Please visit www.dreamwritepublishing.ca for these wonderful books as well as a wealth of others…

m) If you could meet one favorite author who would it be and why?
Everybody is moaning – omg she’d go back there! Yes, William Shakespeare. I respect the contribution he made to our lives despite the unknowing questions and summations about the truth behind his works. There is no doubt in my mind, me thinks.
n) If you could live anywhere in the world – where would it be?
I often thought it would be the mountains because of their grandeur and beauty but now realize that they are too close to snow. Then I fancied the ocean because the draw to water seems so natural even though I can’t swim. Historical places are an alternative and I would choose somewhere close to where greatness lies – Stratford Upon Avon. Now, as I stare out at the snow and shiver in the cold, I am saying it is anywhere… warm.
o) What’s your favorite movie of all time?
There are many wonderful movies and it really depends upon the criteria used to rate them. It’s a simple enough question if one is to consider one’s likes or passions. I love Viggo Mortenson, so would willing choose anything Viggo (Hidalgo, LOTR); Robert Downey Jr. is a fav and he has done so many I love, too. Anything horses. Anything “period piece” as long as it is a new version with all the advancements in cinematic artistry allowing one to be right there. Lord of the Rings – The Two Towers is a favorite of the trilogy masterpiece. Very close to the top of the list is… Shakespeare in Love or Passion.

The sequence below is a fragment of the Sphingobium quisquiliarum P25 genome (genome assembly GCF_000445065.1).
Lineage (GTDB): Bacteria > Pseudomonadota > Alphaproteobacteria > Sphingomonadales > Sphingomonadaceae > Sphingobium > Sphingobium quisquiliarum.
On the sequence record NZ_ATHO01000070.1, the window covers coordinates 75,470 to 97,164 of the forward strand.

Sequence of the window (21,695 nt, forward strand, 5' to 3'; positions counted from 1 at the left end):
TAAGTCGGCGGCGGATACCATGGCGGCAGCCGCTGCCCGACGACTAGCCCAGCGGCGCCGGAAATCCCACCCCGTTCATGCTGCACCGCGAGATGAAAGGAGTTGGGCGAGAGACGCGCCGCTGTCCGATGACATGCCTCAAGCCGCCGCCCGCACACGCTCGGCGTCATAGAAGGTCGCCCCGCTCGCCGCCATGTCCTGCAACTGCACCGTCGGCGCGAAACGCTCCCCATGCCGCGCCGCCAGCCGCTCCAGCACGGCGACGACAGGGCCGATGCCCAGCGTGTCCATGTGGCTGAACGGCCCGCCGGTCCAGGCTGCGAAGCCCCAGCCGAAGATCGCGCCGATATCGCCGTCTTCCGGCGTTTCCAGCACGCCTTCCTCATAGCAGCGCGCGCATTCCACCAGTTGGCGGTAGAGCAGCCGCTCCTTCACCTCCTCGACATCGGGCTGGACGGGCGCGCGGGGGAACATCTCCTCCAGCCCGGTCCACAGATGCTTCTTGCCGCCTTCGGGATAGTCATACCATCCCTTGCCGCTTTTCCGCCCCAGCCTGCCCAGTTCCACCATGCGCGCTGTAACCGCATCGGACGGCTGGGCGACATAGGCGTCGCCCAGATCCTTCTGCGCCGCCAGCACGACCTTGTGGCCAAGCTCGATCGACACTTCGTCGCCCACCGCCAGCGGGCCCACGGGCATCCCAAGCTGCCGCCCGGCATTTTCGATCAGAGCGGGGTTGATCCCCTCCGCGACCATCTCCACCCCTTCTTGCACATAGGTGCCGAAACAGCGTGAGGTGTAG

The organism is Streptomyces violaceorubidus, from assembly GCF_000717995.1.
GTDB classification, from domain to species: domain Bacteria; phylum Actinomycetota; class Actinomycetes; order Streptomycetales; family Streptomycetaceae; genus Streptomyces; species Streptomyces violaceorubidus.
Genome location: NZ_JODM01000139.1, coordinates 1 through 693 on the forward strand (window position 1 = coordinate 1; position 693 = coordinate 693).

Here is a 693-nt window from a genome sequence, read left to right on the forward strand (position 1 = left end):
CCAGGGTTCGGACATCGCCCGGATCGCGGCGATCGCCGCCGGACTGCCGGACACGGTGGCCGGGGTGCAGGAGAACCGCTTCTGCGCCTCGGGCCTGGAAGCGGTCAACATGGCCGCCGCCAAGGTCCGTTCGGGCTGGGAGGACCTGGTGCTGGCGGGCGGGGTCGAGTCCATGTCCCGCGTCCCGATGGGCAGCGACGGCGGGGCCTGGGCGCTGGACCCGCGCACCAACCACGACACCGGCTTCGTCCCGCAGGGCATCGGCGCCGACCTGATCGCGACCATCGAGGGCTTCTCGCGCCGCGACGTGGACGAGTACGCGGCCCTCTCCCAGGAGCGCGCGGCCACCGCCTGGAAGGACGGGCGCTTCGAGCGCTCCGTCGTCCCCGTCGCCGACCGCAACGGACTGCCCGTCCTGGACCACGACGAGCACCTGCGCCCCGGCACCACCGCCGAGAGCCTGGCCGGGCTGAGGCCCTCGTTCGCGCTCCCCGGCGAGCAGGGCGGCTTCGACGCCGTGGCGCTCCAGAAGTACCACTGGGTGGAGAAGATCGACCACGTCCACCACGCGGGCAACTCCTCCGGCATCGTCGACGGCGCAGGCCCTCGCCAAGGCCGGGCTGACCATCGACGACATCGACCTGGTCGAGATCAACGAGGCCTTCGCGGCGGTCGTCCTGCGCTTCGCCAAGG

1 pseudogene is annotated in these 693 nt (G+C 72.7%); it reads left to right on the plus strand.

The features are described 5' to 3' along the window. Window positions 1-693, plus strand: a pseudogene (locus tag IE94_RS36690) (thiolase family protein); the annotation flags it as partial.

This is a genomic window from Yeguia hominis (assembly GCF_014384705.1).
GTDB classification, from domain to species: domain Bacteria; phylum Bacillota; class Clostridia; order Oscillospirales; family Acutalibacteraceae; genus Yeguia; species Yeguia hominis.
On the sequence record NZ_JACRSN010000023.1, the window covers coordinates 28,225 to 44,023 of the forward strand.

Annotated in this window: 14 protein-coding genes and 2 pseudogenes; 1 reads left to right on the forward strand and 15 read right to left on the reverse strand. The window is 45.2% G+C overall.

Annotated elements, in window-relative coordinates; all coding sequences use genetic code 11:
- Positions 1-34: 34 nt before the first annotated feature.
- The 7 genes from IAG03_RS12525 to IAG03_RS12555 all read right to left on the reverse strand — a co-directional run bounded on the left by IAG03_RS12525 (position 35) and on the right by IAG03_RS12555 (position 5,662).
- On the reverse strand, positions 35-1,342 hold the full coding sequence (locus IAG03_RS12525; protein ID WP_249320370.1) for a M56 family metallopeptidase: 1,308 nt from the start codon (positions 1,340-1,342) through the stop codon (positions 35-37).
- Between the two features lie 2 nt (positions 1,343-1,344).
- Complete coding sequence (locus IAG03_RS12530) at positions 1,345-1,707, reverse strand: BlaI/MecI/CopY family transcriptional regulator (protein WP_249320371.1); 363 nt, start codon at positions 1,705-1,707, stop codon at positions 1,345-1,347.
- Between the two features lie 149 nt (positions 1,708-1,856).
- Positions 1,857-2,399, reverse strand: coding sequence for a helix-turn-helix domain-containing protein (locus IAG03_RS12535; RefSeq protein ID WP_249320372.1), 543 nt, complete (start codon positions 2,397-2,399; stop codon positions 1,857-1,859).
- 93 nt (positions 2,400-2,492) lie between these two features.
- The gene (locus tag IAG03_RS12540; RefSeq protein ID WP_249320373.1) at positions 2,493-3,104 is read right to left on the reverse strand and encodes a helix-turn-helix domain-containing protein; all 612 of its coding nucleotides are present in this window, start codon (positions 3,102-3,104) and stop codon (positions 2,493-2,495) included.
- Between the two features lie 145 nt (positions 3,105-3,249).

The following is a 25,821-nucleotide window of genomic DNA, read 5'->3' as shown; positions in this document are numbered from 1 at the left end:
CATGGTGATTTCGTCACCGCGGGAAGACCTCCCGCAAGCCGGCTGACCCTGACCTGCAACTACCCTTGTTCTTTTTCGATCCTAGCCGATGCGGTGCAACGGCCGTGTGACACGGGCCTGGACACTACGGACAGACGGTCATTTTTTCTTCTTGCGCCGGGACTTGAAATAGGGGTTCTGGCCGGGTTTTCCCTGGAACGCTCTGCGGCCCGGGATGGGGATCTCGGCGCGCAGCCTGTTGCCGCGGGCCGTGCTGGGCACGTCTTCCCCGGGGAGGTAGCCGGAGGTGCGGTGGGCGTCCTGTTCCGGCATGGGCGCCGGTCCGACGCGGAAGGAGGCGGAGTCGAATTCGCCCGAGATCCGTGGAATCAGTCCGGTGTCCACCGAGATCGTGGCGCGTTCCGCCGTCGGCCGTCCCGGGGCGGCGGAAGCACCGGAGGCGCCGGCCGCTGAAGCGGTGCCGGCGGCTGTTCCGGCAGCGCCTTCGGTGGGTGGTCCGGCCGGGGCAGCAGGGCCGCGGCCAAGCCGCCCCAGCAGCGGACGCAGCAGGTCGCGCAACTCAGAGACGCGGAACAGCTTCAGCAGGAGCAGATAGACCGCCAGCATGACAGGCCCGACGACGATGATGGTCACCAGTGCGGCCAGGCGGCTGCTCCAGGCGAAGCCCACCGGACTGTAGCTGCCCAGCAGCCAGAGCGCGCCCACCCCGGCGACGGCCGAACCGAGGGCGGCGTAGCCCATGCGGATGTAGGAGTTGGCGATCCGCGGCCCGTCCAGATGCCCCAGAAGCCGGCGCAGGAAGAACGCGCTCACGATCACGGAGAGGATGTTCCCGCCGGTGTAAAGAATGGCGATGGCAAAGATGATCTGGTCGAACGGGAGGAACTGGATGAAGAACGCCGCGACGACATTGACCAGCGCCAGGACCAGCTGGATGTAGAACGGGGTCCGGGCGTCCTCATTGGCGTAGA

p) Where can readers find you and your blog?
You can check out my blog at http://www.wildhorse33.wordpress.com – I’m on twitter @wildhorse33 and Facebook – Linda J. Pedley
q) Do you have plans or ideas for your next book?
I have a WIP (An Elizabethan Affair) that is chomping at the bit to be done and I have two other novels (Power Struggle and An Italian Son) to review and edit. I have several smaller works including a kid’s book (The Falcon and the Wild Horse) that I would like to tackle. There are always ideas mixing in there but the next to come out will probably be the two follow-up parts to my novella I, A Journey of Brothers. Parts II and III will follow each of the women in the story and continue the journey from their perspective.
r) Who is your best supporter/mentor/encourager?
Although it is with great sadness I accept that my #1 supporter, my late mother BJ, passed away in early November 2012, it is with happiness I report she is my writing angel muse. Also, with much happiness, I am so lucky to have a daughter, Kelsey, who is so close to me and a dear friend, Mandy: I could not imagine my writing life without her encouragement and sharing.
To all readers and writers, thank you for allowing me to be a part of your journey.